Random and not so random musings from a 5th generation NE Missourian who became a 1st generation Episcopalian. Let the good times roll!

Ok, well I stole this pic from our dear Elizabeth, but you get the drift.

In case you're not a "natural world junkie" like me, Cross-Quarter day is the day in the middle between a solstice and an equinox. I'll be honest; Cross-Quarter day fills me with a sense of sadness.

Now, you have to realize that one of the things I love about NE Missouri is I get all four seasons, but not too terribly much of any of them. I love all the seasons for what they are. But each year, as the seasons unfold, I get wistful about their end. Even winter. (White "wintery winter", anyway. Unfortunately, in Missouri, the end of winter/beginning of spring is its own season, "Mud season." I have never gotten terribly sentimental about mud season, living on a gravel road.)

Cross-Quarter day often catches my attention because it's the day that marks when the days will start getting shorter at a faster rate.

I have to tell you...I dearly LOVE the long evenings from June to August. I remember one time, traveling to the North Dakota/Canadian border region, and enjoying the delight of playing an entire round of golf where I teed off on #1 at 6 p.m. It did not get dark till almost 11 p.m. Summer nights that seem to go on forever are magical to me, just as bright shiny snow-covered January days are magical to me.

But what always hits me in "the long evening season" is that it is the only time of the year I can even seem to truly believe in the possibility that something about me, my life, who I am, just MIGHT live forever. The "days that seem to last forever" open me up to it.

Many of you who read my blog know that I occasionally struggle with, to put it in Jerry Springer-esque terms, "I've got a problem with the afterlife." Honestly, there is a part of me that doesn't believe in it. It's that little voice that yells in my ear at 3 a.m. that says, "Maybe this is all there is. Maybe you are the biggest dumbass on the planet, with this God stuff."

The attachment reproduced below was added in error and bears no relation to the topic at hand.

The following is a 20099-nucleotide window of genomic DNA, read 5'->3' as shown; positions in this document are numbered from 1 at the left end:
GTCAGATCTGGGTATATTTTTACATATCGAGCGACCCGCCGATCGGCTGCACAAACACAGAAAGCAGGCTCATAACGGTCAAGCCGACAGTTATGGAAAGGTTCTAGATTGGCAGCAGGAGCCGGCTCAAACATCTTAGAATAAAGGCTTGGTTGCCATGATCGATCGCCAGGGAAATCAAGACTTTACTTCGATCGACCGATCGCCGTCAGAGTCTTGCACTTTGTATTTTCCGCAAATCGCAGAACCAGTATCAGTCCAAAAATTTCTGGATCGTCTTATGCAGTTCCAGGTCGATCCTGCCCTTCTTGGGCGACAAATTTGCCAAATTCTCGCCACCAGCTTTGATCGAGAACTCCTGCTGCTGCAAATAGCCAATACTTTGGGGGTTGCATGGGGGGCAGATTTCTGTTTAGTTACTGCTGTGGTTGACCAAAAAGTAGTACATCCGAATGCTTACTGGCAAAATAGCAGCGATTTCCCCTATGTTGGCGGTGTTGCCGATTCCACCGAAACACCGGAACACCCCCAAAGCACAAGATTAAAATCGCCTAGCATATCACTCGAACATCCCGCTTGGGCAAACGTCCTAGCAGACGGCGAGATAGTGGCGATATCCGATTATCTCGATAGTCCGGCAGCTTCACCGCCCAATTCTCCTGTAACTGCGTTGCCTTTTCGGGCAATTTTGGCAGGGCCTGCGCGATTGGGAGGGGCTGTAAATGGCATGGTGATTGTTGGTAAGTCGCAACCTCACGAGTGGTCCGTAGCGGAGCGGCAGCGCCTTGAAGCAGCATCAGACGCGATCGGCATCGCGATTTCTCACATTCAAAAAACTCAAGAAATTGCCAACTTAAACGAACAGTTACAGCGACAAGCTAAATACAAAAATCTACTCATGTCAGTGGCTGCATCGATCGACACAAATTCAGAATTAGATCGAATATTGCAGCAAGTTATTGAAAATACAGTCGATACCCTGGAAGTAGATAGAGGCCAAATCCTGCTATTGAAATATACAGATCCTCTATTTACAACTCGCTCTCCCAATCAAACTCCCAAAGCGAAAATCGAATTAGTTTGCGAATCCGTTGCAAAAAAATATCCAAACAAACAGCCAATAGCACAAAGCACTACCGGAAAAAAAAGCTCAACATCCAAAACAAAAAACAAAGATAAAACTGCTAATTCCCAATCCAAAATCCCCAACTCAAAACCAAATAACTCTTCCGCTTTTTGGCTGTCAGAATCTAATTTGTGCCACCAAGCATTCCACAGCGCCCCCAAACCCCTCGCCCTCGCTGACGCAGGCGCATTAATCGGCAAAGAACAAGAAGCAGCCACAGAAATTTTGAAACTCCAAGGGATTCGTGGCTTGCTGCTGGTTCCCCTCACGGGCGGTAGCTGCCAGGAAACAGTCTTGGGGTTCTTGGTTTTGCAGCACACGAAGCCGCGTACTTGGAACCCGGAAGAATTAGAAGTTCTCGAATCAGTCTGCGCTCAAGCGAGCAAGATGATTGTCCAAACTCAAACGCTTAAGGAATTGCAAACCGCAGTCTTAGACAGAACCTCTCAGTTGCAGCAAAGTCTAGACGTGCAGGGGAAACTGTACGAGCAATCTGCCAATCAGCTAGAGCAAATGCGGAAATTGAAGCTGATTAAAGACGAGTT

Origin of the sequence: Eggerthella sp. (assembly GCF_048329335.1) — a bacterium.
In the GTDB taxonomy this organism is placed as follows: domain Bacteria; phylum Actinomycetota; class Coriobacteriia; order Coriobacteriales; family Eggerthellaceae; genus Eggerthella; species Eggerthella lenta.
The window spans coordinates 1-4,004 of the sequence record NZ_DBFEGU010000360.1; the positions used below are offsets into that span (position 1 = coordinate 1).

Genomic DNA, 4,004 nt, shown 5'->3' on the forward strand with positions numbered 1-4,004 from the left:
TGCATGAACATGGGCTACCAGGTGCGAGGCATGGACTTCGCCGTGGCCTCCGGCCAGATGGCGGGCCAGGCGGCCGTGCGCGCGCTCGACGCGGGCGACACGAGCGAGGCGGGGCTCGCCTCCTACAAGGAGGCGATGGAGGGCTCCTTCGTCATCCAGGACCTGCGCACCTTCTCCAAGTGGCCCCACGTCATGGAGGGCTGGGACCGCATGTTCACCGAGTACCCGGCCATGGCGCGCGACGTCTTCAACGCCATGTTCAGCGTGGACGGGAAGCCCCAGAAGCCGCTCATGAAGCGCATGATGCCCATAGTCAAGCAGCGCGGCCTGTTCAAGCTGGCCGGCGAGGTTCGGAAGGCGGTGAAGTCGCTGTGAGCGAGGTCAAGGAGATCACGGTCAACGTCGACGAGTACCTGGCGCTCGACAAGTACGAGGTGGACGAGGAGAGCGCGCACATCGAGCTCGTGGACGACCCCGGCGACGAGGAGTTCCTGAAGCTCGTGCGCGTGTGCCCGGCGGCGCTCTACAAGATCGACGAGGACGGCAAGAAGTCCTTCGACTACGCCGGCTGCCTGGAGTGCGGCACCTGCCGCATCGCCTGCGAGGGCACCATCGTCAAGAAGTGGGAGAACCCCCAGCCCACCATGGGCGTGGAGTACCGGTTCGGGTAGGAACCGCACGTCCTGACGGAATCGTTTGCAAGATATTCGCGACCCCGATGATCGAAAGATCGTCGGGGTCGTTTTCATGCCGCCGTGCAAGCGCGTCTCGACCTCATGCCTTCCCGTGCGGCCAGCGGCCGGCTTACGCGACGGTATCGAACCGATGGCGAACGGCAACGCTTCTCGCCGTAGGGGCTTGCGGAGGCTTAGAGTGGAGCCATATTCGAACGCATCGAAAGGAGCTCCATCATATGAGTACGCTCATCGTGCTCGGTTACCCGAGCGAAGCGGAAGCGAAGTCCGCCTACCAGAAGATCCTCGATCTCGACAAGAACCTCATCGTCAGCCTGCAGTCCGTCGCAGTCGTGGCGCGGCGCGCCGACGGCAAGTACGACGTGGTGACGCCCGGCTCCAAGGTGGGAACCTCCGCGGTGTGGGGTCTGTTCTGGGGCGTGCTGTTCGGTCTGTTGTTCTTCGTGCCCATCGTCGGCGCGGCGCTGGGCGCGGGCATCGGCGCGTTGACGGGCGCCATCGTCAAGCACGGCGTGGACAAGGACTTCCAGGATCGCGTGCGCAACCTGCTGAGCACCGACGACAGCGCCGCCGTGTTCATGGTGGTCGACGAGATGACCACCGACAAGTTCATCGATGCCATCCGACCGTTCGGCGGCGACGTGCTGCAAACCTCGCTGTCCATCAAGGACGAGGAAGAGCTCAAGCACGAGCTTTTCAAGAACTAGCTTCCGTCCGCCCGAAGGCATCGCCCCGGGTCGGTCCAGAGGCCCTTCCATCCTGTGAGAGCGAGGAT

But then moments like tonight come. I had finished supper, I had lit the "bug candles" (and honestly, I am of the opinion they actually ATTRACT bugs rather than repel them) and I was walking back and forth up and down my gravel road, and looked up. At that very moment, both the setting sun and the risen moon were visible. To my right, to the west, was the end of the day. To my left, higher up, in the purple of the early night, was a gibbous moon. Both together, simultaneously--the end--and the beginning. It was a moment when time, as I like to say, "bent."

In most recent months, I have become more aware of the "bending of time" in all sorts of interesting ways. I have struggled to understand what that new awareness is about.

The more I think about it, I am starting to think it is about making the rest of me--the part that doesn't have that little voice whispering in my ear--to believe in "forever."

I stood out in my road, looking at the sun and the moon together, simultaneously, and I felt the tears come. Tears that the wind swept away, as it is a fairly breezy night. Tears of gratitude that here in my pasture, my pasture that the average person would say is "not all that interesting", in the sky that seems to stretch to eternity, and the green ocean of the blowing grass calls a siren song of a depth of feeling that I hardly believe I possess.

In that moment, I can say with conviction, "I believe."

Sometimes I think about how this plain stretch of pasture becomes "me." It becomes me in my most solo and in a way, lonesome moments. Bare and lonesome and stretching on forever. Will it still "be what it is" when I am dead? Will it still be a holy place? Will my footprint be somewhere one it? Oh, not that it really matters, but I hate to think that what it is to me, at this moment, would die with me.

But then that voice that says "I believe" speaks up, and I no longer worry about it.


When I went out to feed the cats last night I saw a star. A star. What a concept. Visible stars. I said rather involuntarily - 'Thanks, Dad. Good to know they are still up there.' Good to know Godde still is regardless of my seeming unwillingness to act as if I were aware of Godde's existence.



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Kirksville, Missouri, United States
I'm a longtime area resident of that quirky and wonderful place called Kirksville, MO and am wondering what God has hiding round the next corner in my life.

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